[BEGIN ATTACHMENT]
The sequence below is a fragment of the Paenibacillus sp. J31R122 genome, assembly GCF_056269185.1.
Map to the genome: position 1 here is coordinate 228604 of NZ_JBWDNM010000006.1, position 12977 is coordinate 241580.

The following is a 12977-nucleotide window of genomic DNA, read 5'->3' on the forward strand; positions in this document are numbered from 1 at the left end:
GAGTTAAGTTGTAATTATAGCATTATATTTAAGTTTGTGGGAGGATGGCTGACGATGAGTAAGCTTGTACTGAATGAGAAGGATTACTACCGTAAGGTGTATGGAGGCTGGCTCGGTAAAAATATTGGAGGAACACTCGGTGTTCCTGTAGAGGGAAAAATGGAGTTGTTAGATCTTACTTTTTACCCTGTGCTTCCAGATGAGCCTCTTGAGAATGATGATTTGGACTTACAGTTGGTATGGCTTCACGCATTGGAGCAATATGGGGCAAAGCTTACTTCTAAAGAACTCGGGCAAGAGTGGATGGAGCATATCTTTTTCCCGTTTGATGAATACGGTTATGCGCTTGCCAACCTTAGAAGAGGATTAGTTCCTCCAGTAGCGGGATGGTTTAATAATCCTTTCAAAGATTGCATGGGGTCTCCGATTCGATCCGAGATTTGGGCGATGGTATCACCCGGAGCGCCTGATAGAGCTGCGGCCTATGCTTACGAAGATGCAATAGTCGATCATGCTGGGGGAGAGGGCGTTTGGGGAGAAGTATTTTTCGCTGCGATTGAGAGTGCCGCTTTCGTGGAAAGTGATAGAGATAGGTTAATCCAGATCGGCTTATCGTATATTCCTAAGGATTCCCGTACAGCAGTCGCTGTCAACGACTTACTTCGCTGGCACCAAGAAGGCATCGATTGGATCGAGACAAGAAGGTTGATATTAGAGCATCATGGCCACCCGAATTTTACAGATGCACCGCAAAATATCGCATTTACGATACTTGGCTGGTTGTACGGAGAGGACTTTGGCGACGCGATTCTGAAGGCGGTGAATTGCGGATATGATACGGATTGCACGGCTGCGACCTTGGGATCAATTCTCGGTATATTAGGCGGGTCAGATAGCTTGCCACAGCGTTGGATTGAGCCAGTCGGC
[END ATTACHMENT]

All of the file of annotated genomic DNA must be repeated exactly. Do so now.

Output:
The sequence below is a fragment of the Paenibacillus sp. J31R122 genome, assembly GCF_056269185.1.
Map to the genome: position 1 here is coordinate 228604 of NZ_JBWDNM010000006.1, position 12977 is coordinate 241580.

The following is a 12977-nucleotide window of genomic DNA, read 5'->3' on the forward strand; positions in this document are numbered from 1 at the left end:
GAGTTAAGTTGTAATTATAGCATTATATTTAAGTTTGTGGGAGGATGGCTGACGATGAGTAAGCTTGTACTGAATGAGAAGGATTACTACCGTAAGGTGTATGGAGGCTGGCTCGGTAAAAATATTGGAGGAACACTCGGTGTTCCTGTAGAGGGAAAAATGGAGTTGTTAGATCTTACTTTTTACCCTGTGCTTCCAGATGAGCCTCTTGAGAATGATGATTTGGACTTACAGTTGGTATGGCTTCACGCATTGGAGCAATATGGGGCAAAGCTTACTTCTAAAGAACTCGGGCAAGAGTGGATGGAGCATATCTTTTTCCCGTTTGATGAATACGGTTATGCGCTTGCCAACCTTAGAAGAGGATTAGTTCCTCCAGTAGCGGGATGGTTTAATAATCCTTTCAAAGATTGCATGGGGTCTCCGATTCGATCCGAGATTTGGGCGATGGTATCACCCGGAGCGCCTGATAGAGCTGCGGCCTATGCTTACGAAGATGCAATAGTCGATCATGCTGGGGGAGAGGGCGTTTGGGGAGAAGTATTTTTCGCTGCGATTGAGAGTGCCGCTTTCGTGGAAAGTGATAGAGATAGGTTAATCCAGATCGGCTTATCGTATATTCCTAAGGATTCCCGTACAGCAGTCGCTGTCAACGACTTACTTCGCTGGCACCAAGAAGGCATCGATTGGATCGAGACAAGAAGGTTGATATTAGAGCATCATGGCCACCCGAATTTTACAGATGCACCGCAAAATATCGCATTTACGATACTTGGCTGGTTGTACGGAGAGGACTTTGGCGACGCGATTCTGAAGGCGGTGAATTGCGGATATGATACGGATTGCACGGCTGCGACCTTGGGATCAATTCTCGGTATATTAGGCGGGTCAGATAGCTTGCCACAGCGTTGGATTGAGCCAGTCGGC